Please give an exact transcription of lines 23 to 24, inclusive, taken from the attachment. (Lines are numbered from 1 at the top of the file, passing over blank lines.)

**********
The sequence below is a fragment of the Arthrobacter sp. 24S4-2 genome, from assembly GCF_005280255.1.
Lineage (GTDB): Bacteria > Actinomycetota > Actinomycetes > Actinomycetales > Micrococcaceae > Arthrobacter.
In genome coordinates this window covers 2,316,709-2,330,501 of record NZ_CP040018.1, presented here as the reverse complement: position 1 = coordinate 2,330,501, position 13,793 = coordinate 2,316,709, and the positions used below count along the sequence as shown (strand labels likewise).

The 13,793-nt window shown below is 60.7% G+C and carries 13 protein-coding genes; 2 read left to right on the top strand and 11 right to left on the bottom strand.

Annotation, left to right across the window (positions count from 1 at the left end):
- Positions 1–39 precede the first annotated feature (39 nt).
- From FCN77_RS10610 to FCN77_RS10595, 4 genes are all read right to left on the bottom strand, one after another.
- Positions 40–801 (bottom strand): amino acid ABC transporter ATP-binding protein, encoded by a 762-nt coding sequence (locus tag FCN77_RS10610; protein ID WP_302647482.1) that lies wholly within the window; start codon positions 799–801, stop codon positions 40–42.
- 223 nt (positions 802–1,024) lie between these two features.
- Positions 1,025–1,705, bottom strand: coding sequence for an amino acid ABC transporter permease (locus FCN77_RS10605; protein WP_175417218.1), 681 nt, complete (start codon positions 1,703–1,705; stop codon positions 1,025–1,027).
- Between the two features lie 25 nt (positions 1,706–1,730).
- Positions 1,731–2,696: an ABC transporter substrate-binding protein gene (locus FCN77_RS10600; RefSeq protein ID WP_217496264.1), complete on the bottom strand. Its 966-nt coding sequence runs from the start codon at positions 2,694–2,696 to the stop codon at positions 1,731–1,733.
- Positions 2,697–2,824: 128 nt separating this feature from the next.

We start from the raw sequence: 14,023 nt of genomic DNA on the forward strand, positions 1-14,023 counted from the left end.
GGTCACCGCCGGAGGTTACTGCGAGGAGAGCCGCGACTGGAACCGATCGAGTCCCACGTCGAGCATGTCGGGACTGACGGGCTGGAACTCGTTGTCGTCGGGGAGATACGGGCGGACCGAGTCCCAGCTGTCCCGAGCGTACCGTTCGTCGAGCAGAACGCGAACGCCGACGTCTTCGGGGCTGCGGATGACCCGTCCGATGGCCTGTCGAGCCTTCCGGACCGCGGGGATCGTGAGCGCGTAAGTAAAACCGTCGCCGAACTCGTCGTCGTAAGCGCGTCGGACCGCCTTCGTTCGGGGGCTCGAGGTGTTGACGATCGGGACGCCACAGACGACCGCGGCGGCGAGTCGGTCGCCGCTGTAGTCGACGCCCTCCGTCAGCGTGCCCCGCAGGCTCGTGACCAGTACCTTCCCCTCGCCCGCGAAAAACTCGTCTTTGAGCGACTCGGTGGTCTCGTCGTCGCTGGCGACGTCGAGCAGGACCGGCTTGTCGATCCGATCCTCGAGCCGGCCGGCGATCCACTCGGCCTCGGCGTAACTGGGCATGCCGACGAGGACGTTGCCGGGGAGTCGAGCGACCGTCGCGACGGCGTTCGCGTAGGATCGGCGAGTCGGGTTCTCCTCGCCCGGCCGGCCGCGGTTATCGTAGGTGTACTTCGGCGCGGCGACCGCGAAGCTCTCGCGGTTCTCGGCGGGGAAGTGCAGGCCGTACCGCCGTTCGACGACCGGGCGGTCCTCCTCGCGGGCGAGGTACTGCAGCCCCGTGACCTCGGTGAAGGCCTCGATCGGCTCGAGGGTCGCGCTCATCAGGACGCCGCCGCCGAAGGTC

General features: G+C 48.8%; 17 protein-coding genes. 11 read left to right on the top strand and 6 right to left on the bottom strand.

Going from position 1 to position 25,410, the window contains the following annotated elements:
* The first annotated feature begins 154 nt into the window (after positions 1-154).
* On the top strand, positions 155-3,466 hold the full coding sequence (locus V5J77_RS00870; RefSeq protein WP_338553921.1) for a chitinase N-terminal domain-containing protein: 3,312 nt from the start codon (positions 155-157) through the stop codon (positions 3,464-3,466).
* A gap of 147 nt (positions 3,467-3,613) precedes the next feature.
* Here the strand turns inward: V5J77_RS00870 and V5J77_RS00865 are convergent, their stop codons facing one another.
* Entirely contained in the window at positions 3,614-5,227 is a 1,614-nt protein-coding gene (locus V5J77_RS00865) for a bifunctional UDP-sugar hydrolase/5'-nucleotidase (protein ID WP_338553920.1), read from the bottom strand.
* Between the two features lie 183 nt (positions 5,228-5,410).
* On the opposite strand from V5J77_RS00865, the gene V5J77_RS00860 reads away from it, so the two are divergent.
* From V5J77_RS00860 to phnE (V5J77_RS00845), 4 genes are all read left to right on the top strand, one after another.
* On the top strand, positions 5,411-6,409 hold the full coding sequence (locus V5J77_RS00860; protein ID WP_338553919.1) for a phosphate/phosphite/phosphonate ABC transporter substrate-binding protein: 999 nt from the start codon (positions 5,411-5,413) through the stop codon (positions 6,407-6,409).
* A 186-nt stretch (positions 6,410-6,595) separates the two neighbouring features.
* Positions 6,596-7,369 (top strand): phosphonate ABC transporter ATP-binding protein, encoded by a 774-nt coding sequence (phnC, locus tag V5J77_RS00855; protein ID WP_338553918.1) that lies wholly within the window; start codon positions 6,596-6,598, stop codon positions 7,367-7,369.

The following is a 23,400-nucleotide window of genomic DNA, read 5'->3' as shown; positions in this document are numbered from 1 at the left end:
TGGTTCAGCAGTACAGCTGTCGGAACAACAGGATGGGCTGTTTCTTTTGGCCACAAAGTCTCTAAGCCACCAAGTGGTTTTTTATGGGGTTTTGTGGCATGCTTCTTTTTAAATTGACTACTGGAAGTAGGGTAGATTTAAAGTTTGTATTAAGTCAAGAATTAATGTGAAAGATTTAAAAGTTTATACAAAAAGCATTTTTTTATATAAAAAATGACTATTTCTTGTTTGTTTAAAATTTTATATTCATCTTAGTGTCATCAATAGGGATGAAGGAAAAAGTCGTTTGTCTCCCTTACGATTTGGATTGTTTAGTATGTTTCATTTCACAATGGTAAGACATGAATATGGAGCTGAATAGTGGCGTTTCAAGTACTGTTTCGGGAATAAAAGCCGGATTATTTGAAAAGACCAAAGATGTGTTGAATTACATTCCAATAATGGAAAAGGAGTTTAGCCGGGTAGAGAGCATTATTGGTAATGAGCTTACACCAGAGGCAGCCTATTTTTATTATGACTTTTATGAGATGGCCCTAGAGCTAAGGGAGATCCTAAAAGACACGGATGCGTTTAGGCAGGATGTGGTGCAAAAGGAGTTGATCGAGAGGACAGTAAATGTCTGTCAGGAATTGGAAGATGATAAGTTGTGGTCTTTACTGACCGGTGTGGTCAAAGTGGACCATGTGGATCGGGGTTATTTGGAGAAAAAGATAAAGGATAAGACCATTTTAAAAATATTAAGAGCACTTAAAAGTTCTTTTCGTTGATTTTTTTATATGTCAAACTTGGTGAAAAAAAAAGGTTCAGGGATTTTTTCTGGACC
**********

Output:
* Between the two features lie 183 nt (positions 5,228-5,410).
* On the opposite strand from V5J77_RS00865, the gene V5J77_RS00860 reads away from it, so the two are divergent.